What a Landowner Needs to Know Before Signing an Oil and Gas Lease

Date: October 31, 2012
Time: 6-9 p.m.
Location: Olive Township Hall, 6480 136th Ave., Holland, MI 49424
Contact: Adam Kantrovich, 616-994-4580, akantrov@anr.msu.edu, Greg Ransford, 616-786-9996; Curtis Talley Jr., 231-873-2129

Recently, a number of companies have begun contacting landowners in many areas of the state in efforts to lease land for oil and natural gas exploration. Lease bonuses are being offered from $35 to $200/acre.

As a property owner, when you read the lease you are offered, do you understand what you have read? What do you need to know to determine if you want to sign a lease?

Some things to consider:

  • What does it mean my royalty will be paid based on net income?
  • What are the post-production costs the lease mentions? How do they reduce my royalty?
  • Is there an alternative to a 1/8 royalty? What royalties do other areas of the U.S. receive?
  • What state agency regulates the oil and gas industry to insure the wells are properly constructed?
  • Is compulsory pooling a bad thing for the landowner?
  • What is horizontal drilling and hydraulic fracturing? Are they safe?
  • Does “brine and other chemical disposal” mean there could be an injection well on my property?
  • What does it mean that I have to defend the title to my land?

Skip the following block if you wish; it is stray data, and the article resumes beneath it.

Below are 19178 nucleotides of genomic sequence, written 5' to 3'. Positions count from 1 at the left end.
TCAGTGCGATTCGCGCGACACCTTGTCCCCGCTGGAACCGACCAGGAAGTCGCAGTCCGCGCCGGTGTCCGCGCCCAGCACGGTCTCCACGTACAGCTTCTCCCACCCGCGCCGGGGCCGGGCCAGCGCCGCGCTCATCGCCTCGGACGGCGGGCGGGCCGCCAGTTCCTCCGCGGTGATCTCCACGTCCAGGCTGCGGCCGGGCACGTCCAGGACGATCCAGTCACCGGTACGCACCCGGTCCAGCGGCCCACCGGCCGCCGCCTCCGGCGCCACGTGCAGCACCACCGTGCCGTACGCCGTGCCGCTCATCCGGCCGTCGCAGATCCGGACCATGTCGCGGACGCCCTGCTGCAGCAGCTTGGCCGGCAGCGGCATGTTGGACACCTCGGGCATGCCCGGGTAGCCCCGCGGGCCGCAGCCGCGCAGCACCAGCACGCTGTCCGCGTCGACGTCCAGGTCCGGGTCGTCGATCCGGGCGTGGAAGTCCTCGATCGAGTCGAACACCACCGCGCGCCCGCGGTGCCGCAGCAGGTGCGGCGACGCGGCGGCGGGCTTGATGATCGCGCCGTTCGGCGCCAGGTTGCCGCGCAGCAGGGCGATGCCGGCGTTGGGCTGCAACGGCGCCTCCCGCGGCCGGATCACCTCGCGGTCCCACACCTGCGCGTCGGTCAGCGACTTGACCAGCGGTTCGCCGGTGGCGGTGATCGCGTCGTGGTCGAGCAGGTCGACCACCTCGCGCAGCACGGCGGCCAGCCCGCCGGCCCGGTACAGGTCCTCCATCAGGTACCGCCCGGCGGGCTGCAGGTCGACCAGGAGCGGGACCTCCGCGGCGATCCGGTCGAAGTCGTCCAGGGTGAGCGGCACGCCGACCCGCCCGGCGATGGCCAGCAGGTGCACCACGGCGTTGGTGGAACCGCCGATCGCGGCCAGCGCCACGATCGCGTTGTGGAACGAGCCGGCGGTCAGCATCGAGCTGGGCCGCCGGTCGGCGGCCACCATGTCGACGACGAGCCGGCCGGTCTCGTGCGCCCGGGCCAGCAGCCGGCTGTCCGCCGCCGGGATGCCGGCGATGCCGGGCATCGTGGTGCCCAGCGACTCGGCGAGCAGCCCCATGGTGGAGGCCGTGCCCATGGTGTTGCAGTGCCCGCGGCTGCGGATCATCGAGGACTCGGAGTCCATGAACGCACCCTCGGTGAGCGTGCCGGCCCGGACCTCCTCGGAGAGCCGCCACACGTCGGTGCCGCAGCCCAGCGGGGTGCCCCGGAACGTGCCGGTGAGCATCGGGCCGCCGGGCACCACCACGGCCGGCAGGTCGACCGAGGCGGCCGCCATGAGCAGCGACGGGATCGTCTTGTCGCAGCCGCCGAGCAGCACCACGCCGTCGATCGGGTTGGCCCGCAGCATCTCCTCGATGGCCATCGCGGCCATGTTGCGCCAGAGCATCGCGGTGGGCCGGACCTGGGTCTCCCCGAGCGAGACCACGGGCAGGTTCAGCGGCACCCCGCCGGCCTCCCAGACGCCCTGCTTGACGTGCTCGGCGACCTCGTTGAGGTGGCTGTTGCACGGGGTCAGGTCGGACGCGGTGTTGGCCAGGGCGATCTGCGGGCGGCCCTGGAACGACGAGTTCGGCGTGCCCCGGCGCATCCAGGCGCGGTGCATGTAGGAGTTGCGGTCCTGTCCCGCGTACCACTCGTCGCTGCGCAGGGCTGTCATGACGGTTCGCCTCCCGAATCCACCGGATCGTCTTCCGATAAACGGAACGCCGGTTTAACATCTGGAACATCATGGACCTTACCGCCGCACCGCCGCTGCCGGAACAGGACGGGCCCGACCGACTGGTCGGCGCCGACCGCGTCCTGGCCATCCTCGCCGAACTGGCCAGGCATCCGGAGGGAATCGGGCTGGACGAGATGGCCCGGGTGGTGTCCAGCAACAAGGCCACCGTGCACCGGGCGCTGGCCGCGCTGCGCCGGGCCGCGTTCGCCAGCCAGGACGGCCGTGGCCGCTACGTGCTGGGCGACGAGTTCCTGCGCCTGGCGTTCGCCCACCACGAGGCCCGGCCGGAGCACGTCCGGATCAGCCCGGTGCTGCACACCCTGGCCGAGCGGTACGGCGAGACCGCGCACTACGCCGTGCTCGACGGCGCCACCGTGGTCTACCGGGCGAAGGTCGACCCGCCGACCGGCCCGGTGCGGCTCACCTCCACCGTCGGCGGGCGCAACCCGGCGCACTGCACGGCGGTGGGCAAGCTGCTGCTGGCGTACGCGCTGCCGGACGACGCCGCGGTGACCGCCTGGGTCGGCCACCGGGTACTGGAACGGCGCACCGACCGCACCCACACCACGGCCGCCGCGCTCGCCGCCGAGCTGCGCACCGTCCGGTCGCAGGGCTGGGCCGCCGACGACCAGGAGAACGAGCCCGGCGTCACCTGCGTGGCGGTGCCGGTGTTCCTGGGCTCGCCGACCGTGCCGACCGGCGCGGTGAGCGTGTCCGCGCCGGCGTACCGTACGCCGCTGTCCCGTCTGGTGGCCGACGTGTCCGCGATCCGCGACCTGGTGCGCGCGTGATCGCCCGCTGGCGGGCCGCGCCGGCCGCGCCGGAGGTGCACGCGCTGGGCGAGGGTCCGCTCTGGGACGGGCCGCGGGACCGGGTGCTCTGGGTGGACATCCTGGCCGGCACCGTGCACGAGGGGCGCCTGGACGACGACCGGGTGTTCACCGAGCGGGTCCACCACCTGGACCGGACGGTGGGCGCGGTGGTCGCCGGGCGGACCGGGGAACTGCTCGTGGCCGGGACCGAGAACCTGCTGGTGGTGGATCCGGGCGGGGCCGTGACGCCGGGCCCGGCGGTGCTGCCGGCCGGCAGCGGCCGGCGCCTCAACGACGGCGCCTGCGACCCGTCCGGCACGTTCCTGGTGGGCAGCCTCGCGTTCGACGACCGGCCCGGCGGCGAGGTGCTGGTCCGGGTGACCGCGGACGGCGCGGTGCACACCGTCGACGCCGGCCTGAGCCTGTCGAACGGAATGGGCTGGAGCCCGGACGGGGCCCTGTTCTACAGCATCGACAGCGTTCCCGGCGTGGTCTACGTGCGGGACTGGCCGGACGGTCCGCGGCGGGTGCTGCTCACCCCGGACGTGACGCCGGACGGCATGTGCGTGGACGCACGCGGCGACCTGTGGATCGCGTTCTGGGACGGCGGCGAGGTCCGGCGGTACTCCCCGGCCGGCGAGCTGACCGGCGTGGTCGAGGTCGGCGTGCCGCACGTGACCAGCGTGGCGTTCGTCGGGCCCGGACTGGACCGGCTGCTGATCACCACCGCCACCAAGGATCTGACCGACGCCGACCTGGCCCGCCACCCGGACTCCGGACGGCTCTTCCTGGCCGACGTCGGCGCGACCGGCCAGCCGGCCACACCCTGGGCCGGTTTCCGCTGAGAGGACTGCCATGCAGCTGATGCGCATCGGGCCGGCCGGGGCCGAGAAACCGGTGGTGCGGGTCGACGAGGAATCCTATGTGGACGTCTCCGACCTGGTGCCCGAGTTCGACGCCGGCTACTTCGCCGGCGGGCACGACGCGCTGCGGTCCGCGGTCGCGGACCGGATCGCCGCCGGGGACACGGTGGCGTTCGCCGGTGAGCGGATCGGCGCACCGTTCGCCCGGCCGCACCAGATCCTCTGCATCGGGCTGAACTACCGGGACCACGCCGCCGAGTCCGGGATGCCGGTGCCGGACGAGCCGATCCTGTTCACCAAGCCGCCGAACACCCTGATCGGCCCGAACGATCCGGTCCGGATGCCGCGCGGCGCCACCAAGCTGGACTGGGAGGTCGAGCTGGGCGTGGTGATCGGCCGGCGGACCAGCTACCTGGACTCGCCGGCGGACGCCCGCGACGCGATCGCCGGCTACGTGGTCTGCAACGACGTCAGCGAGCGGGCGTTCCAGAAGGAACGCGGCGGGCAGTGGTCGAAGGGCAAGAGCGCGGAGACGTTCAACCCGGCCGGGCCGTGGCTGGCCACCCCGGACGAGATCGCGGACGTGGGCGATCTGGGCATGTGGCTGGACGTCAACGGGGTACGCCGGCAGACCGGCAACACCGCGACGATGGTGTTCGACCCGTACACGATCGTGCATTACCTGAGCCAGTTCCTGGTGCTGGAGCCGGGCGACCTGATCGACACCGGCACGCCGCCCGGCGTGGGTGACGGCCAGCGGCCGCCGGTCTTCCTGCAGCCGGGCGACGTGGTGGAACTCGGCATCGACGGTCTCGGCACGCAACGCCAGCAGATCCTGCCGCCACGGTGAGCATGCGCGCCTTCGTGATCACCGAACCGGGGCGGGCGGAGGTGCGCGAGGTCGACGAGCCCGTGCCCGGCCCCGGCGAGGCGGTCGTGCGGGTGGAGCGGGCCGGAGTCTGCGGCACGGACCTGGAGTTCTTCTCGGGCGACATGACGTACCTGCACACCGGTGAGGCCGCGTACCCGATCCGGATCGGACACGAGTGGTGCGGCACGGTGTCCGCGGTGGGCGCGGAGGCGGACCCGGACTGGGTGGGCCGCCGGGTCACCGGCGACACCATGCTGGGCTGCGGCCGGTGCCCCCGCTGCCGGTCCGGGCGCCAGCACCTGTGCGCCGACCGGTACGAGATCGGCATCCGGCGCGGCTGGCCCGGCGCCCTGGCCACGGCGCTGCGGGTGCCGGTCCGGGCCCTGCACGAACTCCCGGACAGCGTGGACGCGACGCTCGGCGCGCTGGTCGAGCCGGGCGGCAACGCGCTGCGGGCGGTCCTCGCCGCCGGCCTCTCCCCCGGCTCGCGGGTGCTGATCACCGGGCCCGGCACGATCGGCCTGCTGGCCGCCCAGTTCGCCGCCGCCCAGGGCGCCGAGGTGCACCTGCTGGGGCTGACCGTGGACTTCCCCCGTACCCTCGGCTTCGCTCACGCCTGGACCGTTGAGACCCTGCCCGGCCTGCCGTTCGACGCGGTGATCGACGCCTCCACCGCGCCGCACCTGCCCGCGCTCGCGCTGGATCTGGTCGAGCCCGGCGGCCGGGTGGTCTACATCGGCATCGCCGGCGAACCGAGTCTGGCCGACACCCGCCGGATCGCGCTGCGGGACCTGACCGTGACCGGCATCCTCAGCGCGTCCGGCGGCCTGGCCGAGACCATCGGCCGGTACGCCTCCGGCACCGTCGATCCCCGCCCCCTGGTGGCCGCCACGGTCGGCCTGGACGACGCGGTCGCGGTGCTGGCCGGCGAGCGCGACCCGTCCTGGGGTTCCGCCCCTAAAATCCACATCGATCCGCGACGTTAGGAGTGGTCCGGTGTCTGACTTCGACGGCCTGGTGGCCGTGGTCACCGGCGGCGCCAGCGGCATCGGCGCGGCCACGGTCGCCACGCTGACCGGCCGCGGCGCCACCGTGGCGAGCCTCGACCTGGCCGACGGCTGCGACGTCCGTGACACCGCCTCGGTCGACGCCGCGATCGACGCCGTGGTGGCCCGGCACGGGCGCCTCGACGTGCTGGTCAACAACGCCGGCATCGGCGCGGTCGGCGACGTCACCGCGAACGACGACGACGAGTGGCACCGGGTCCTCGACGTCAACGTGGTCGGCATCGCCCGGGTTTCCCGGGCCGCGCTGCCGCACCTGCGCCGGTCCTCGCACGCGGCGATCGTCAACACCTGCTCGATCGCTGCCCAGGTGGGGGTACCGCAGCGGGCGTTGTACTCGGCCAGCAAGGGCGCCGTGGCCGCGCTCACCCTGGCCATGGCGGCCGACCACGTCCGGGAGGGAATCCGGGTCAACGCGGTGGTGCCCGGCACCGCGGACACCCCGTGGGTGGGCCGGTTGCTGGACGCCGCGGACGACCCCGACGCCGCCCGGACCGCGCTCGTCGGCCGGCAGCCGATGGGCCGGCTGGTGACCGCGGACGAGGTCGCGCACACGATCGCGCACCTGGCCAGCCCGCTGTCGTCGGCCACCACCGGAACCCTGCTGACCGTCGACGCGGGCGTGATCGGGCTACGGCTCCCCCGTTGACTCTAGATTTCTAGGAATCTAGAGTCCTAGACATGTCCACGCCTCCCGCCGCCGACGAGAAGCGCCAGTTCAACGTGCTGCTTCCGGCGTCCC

• If it’s an oil and gas lease, why does it say it includes helium, nitrogen and other gases?
  • How do I insure the land is reclaimed in the manner I wish?
  • Can I charge a fee for pipelines placed on the property? Can I charge for uses of the land surface, other than for the well site?

To address these questions, MSU Extension, Olive Township and Ottawa County Farm Bureau are sponsoring an informational meeting about negotiating an oil and gas lease and the oil and gas industry on Nov. 1, from 6- 9 p.m. at the Olive Township Hall 6480 136th Ave., Holland, Mich.There is a registration fee of $5 per person payable at the door.

When you sign an oil and gas lease, you have essentially “sold” a part of your property. Obtaining a good lease is a negotiation. Negotiating the lease can result in much more income to the landowner over the lifetime of the lease and insure the land is managed for oil and gas production in an acceptable manner. An oil/gas/mineral lease is an important legal document that can last for many years. A landowner has one opportunity to obtain a good lease and that is before it is signed. Negotiation of these terms may be a landowner’s first exposure to an oil and gas lease.

The presentation will include speakers from the Department of Environmental Quality, Oil, Gas and Minerals division and Michigan State University Extension, a representative from the oil and gas industry and an oil and gas attorney that represents private landowners. There will be a question and answer period for the speakers to answer questions. The meeting is open to the public and although no pre-registration is required, it would be helpful in preparing materials to know an estimated attendance number, so we are asking that you contact the Ottawa County MSU Extension office at 616-994-4540 by Oct. 31. Registration is also welcome at the door.

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